Resource officer starts at O’Maley

posted Aug 1, 2019, 10:33 AM by Maria Puglisi   [ updated Sep 8, 2019, 11:12 AM ]


$1.3M project planned for safer entries at middle school, GHS

By Ray L amont Staff Writer

Students returning to Gloucester’s classrooms Wednesday for the first day of their new school year will find new measures in place to enhance their safety. And more may be on the way.

O’Maley Innovation Middle School will begin the year for the first time with its own full-time school resources officer. Gloucester police Patrol Officer Peter Sutera will expand a role he began covering on a part-time basis last January, city and school officials said Tuesday.

Also, the city is looking at an estimated $1.3 million renovation of the entrances to O’Maley and to Gloucester High School to develop multi-lock entry and security systems that would provide more protection in the event that the schools’ students and staffers were confronted with an active shooter.

“School safety is not just about capital projects and the buildings,” said James Destino, the city’s chief administrative officer. “It’s about training, it’s about fire safety awareness. It’s about teachers, it’s about employees and administration. It’s about all aspects of protecting our schools from violence — that means, bullying,

threats. But this (entrance renovation project) would also be an important step.”

Destino said the city has met with representatives of Newburyport-based Dore & Whittier Architects about designing such a project. He said that, if the work is funded by the City Council, it could be carried out next summer, with a goal of having the new security measures in place for the start of classes in 2020.

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‘There to build relationships’

Sutera begins as a full-time resource officer at O’Maley immediately when Gloucester High, O’Maley and the five elementary schools welcome back first through 12th-graders on Wednesday. Gloucester’s kindergarten and preschool classes begin on Monday. A new year of classes in the Rockport and Manchester Essex Regional schools began last week. .

Sutera essentially joins Michael Scola, who returns as resource officer at Gloucester High. For the past six years, the city had a single officer based at the high school and who would rotate to the other schools when needed. The two posts are being funded to the tune of $60,000 each through the fiscal 2020 administrative and school budgets.

Police Chief Edward Conley said he has long been a strong backer of having resource officers in schools, noting that many residents and even some school personnel and students often misunderstand their purpose.

“People sometimes see it as they’re being there to catch the kids doing something wrong, when nothing could be further from the truth,” he said. “They’re there to build relationships with the kids that can last a long time. They’re there to be mentors.”

He said an officer’s presence at the middle and high schools can be especially effective.

“That’s the age where the kids often need somebody they can confide in,” he said. He noted that, in the aftermath of the Parkland shootings, Gloucester High students were able to approach Scola and “feel very confident and comfortable talking to the officer about (their concerns about a potential incident here.)”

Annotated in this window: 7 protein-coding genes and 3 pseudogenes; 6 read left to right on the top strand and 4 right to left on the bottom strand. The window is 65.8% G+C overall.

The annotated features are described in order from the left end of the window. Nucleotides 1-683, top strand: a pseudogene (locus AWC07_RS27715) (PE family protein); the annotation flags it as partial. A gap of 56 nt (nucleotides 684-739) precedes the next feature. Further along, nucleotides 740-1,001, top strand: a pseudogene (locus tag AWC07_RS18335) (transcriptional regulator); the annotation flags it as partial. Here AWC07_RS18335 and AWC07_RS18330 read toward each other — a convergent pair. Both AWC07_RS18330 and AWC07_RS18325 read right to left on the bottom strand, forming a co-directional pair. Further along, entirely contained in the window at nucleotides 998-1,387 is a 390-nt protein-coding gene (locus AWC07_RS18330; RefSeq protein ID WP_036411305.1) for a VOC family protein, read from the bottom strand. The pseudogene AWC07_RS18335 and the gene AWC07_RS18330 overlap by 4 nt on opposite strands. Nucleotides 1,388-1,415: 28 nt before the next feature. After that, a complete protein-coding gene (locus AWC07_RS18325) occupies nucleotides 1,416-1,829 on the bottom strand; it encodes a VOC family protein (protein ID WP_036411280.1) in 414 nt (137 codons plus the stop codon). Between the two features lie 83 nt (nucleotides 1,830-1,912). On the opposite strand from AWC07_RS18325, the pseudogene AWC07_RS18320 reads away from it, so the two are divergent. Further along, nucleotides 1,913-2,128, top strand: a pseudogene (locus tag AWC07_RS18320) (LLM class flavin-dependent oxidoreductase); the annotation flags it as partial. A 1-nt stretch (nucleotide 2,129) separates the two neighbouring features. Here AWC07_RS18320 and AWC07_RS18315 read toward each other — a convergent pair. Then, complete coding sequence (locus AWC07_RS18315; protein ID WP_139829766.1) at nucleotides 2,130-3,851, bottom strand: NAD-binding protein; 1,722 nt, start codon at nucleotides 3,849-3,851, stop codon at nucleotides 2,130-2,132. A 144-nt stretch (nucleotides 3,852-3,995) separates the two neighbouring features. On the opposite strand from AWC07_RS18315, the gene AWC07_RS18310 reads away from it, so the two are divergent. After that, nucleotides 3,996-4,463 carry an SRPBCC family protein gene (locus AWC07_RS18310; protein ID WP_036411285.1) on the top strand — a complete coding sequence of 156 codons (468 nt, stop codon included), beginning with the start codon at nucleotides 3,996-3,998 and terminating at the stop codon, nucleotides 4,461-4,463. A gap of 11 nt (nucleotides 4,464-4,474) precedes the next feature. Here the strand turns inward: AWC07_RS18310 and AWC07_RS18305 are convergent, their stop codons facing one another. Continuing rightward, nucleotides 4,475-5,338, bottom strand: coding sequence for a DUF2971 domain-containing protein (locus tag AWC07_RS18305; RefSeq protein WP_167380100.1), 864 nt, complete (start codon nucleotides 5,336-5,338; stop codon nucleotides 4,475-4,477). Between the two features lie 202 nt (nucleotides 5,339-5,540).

Making students feel safe

Superintendent Richard Safier said he and other school officials have been meeting with Conley, fire Chief Eric Smith and other officials over the summer to review and update school emergency management plans. “We’ve been solidifying our incident command structure. In other words, who’s in charge, and how do

we make sure all the information is gathered into one room if there is an emergency,” Safier said. “If it’s a fire, then the Fire Department would serve as incident commander; if it’s something like a bomb threat, it would be the police. It’s all about knowing who the point person would be and making certain that person has that the information needed so that good judgments can be formulated in response.”

The steps are the latest in a series of security changes carried out by the city in recent years. All city elementary schools have surveillance, Destino noted, and all city schools are equipped with buzzer entry alerts that connect with the main office. The elementary schools also have interior classroom door locks if the need arises for a “shelter-in-place” scenario. There are 28 surveillance cameras throughout the Gloucester High building and O’Maley has 22 after some were added to cover the school’s hallways prior to the start of the last school year.

Safier said the addition of the O’Maley resource officer and the planned entrance renovations at the high school and middle school are important steps in ensuring that students feel safe and secure in their learning environments. They come in the wake of the Parkland, Florida, high school shootings. A 19-year-old former student left 17 people dead last Valentine’s Day in that incident.

Two weeks later, Gloucester police Lt. Michael Gossom, speaking to the School Committee, acknowledged that local police had carried out a number of interviews at Gloucester High after some students and others expressed concerns about the potential for such an event being carried out here.

“These are the kinds of modifications that are really called for in today’s safety environment,” Safier said.

“Times are changing, and the psychological piece (through safety concerns) can weigh heavily on students as well,” Safier said. “We want the kids to be as safe as possible so they don’t need to think about it.”

Ray Lamont can be reached at 978-675-2705, or rlamont@gloucestertimes. com.


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